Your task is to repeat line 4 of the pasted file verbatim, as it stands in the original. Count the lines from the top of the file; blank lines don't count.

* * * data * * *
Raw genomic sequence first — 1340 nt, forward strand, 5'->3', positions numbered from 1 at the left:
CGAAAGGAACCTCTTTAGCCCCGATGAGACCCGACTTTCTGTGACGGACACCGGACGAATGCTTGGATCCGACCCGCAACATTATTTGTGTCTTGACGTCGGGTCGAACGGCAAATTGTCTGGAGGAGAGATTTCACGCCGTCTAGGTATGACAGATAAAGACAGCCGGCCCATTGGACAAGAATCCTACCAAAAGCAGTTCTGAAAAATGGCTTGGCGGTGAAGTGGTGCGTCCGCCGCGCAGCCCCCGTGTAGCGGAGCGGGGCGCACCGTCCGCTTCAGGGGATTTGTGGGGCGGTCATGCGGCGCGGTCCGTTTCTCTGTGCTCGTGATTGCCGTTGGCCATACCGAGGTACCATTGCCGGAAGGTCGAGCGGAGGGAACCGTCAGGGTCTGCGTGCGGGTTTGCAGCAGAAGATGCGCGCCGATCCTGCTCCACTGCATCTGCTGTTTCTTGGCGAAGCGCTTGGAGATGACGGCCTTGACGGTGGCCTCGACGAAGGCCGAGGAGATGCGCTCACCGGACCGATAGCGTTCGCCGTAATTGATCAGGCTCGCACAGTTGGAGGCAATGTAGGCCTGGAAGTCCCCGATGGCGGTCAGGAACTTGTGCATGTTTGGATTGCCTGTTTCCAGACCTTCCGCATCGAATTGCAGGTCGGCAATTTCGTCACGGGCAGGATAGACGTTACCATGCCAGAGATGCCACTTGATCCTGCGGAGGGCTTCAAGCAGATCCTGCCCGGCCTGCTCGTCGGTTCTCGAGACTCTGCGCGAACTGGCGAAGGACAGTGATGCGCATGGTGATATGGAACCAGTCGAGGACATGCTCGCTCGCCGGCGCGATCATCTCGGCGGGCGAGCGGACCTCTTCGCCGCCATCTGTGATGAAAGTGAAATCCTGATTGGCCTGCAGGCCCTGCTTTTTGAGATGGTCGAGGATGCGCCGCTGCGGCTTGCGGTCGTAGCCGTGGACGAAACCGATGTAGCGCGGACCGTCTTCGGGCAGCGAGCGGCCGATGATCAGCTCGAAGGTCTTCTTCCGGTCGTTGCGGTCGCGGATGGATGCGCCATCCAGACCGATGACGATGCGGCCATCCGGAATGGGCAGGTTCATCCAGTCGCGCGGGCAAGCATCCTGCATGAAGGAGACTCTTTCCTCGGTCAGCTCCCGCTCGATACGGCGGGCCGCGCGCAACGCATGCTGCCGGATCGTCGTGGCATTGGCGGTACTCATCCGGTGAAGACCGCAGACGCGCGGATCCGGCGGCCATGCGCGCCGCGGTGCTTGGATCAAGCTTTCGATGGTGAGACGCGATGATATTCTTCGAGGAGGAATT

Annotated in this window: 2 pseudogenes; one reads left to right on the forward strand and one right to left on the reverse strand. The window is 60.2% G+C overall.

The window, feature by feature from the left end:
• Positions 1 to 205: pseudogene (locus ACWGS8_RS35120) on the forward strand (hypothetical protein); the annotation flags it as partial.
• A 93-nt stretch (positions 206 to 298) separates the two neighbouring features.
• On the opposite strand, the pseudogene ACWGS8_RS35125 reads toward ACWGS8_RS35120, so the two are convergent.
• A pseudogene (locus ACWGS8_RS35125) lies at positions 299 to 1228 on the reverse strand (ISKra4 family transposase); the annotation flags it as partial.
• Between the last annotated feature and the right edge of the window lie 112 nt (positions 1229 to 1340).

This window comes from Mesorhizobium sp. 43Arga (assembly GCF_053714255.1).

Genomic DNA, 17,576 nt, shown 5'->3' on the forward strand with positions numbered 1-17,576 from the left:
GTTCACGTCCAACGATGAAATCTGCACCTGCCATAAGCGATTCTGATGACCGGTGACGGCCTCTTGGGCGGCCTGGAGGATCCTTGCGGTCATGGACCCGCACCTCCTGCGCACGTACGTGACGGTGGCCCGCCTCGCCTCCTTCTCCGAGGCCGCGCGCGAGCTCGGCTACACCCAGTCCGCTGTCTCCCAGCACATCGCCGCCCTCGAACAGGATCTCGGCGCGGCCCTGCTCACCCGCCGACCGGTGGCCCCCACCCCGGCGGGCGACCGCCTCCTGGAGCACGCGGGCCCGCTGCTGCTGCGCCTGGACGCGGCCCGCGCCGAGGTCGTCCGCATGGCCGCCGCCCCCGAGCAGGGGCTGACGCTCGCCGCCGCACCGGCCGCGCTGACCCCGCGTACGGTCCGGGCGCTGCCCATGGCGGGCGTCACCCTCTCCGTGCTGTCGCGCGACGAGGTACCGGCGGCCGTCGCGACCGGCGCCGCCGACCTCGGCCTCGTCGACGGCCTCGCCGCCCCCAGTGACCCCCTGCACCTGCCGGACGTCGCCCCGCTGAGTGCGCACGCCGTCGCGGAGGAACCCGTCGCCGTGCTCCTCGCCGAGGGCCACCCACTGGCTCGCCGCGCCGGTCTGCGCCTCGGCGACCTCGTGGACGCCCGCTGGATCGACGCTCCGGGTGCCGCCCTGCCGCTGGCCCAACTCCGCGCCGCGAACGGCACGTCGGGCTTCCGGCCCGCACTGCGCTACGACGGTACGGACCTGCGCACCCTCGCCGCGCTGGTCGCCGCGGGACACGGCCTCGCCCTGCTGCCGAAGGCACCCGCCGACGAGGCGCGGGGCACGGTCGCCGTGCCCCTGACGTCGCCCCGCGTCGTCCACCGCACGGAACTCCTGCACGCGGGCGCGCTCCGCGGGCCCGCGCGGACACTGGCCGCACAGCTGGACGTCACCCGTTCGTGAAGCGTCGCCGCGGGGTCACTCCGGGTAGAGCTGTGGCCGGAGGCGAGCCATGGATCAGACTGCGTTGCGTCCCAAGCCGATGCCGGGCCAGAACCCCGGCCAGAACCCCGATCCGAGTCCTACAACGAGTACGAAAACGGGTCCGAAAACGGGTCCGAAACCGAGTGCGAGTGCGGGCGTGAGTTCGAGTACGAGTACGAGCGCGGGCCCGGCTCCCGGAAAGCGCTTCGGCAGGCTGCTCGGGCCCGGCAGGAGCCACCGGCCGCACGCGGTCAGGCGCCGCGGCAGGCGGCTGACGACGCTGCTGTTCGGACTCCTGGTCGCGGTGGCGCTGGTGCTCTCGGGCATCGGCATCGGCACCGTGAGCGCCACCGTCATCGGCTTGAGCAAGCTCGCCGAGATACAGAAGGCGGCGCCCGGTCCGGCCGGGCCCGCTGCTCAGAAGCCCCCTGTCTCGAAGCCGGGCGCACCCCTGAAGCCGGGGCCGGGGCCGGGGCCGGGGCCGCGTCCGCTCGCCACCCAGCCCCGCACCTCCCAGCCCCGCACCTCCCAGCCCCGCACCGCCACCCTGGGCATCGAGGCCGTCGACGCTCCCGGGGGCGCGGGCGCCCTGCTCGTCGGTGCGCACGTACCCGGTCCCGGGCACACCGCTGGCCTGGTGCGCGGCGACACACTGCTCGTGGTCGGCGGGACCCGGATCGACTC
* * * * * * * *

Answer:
The window, feature by feature from the left end: